Marawi rehab may take time, but for how long? Bangsamoro official asks


Posted at Oct 20 2020 02:08 PM | Updated as of Oct 20 2020 04:11 PM

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MANILA (UPDATE) – A Bangsamoro official on Tuesday urged President Rodrigo Duterte to say when the rehabilitation of Marawi City would be completed as the nation marked 3 years since the 5-month terrorist siege left the city in ruins.

Speaking to ANC’s “Matters of Fact,” Bangsamoro parliament member Zia Alonto Adiong said the patience of bombed-out families of the Islamic City was wearing thin.

“By saying that it would take more time, we would like to qualify as to how long would it take for us to wait furthermore," he said, adding thousands of displaced residents had been longing for a return to normalcy.

Restoring the war-torn city to its former glory as a cultural and economic hub in the south boils down to allocating budget specifically for rehabilitation, Adiong said.

“As far as waiting, we talk about Marawi being completely rehabilitated, we still have to know and see exactly whether the government would really push through and meeting the deadline that was set by them and not by us,” he added.

Task Force Bangon Marawi (TFBM) chairperson and Housing Secretary Eduardo del Rosario, in a September interview with Teleradyo, said they were on track towards completing the rehabilitation of the Lanao del Sur capital in December 2021.

Marawi rehab may take time, but for how long? Bangsamoro official asks 1
A demolition crew tears down buildings near the Grand Mosque in Marawi City on Sept. 4, 2019 as part of rehabilitation efforts in the Lanao Del Sur capital. Froilan Gallardo, ABS-CBN News

This, after the Department of Budget and Management (DBM) released some P3.57 billion for the reconstruction of the battle-scarred city. 

The budget includes the construction of several infrastructure inside the most affected area such as madrasas, health centers and museums.

However, Adiong, an internally displaced person (IDP) himself, expressed disappointment that Congress has yet to approve a bill that would compensate the victims of the 2017 siege.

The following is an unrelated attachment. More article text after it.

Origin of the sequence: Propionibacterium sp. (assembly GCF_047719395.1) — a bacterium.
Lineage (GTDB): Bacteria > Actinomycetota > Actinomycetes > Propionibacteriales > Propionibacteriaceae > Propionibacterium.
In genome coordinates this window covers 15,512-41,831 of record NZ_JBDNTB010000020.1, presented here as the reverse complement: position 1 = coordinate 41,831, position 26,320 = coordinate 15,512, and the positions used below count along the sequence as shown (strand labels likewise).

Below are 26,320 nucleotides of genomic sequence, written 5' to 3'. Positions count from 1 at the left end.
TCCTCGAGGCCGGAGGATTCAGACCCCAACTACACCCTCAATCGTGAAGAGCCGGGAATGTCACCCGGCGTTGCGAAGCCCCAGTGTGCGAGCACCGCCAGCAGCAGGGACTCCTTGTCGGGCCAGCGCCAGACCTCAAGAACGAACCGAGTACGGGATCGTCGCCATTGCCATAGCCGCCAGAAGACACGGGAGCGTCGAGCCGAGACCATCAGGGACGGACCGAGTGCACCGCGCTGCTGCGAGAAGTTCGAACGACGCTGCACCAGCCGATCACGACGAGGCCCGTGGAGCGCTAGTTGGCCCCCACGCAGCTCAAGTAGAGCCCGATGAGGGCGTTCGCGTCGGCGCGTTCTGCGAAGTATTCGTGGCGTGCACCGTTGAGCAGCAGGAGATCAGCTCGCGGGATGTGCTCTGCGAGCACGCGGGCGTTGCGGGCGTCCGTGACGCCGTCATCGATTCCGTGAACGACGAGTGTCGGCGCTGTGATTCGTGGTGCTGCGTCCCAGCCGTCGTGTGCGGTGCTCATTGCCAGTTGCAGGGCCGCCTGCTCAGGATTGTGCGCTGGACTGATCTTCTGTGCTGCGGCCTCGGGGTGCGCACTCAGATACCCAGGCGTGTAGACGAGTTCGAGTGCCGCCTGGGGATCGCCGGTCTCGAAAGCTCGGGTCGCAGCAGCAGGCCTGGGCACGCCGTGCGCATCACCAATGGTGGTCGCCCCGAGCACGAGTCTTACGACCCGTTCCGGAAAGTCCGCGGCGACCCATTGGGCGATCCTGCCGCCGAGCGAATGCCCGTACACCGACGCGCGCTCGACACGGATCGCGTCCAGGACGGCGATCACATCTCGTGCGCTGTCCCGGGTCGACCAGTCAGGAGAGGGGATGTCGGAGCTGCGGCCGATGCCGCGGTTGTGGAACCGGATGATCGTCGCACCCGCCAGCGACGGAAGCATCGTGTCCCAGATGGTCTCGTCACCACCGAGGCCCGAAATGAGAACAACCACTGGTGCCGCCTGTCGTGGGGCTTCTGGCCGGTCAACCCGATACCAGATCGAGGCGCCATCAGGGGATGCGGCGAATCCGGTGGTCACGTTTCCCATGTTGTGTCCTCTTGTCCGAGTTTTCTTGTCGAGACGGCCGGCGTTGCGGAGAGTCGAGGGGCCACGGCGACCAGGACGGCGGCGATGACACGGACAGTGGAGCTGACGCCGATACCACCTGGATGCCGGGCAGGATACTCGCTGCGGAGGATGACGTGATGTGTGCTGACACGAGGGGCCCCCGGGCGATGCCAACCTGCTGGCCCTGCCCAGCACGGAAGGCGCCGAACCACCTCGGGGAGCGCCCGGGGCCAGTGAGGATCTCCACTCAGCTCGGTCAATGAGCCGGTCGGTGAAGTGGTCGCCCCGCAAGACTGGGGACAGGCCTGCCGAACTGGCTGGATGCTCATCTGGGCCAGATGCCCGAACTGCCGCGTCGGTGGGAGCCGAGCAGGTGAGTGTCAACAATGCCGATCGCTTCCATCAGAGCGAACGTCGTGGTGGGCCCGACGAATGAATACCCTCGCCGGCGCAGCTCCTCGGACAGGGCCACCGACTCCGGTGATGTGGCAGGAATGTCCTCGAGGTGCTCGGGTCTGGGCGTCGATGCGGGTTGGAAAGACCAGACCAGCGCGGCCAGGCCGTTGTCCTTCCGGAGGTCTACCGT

The Marawi Siege Compensation bill, which seeks to provide monetary reparation for the destruction of residential houses, commercial buildings, and other properties in Marawi City, as well as in affected areas in Lanao del Sur, has only hurdled the House Committee on Disaster Resilience in September.

"Because of what happened in the House leadership, we don’t exactly know what is the fate of this compensation bill right now,” he said, referring to the wrangling of lawmakers over the lower chamber's top post.

Three years after it was liberated from the hands of Islamic State-linked militants, Marawi City and its residents remain in limbo. 

“As an IDP, it’s really disappointing. We’ve been waiting for 3 years now. A lot of opportunity was already put to waste,” Adiong said.

Due to an extensive bombing that flattened 24 villages in the city, an estimated 100,000 residents were forcibly displaced, he said. 

Many were relocated to transitory shelters from tents they used to occupy while construction of permanent shelters is ongoing.

"They really want to go home. That's really the general sentiment," Adiong added.

Malacañang later belied claims made by a monitoring group that IDPs were not allowed to return home.

"There is no truth to the report of an alleged NGO that the IDPs have yet to return. They can return, they just need to get a permit for their safety," presidential spokesperson Harry Roque told reporters.

He made the remark after Marawi Reconstruction Conflict Watch, composed mostly of Maranaos and Muslim professionals, criticized the government for the slow progress in its rehabilitation efforts.

"It has been 3 years since the government declared our city liberated, but there is no real liberation to speak of. Most of us have not been allowed to return to our homes and rebuild our lives," the group said in a statement Monday.

"There has been no compensation for the damage to our personal properties. Thousands of us remain in shelters and housing projects in dire conditions, with sanitation and the supply of basic utilities wanting."

Firefights between state troops and the Maute group dragged on for 5 months in the city in 2017, killing more than 1,000 people, mostly terrorists, and reducing the city to rubble.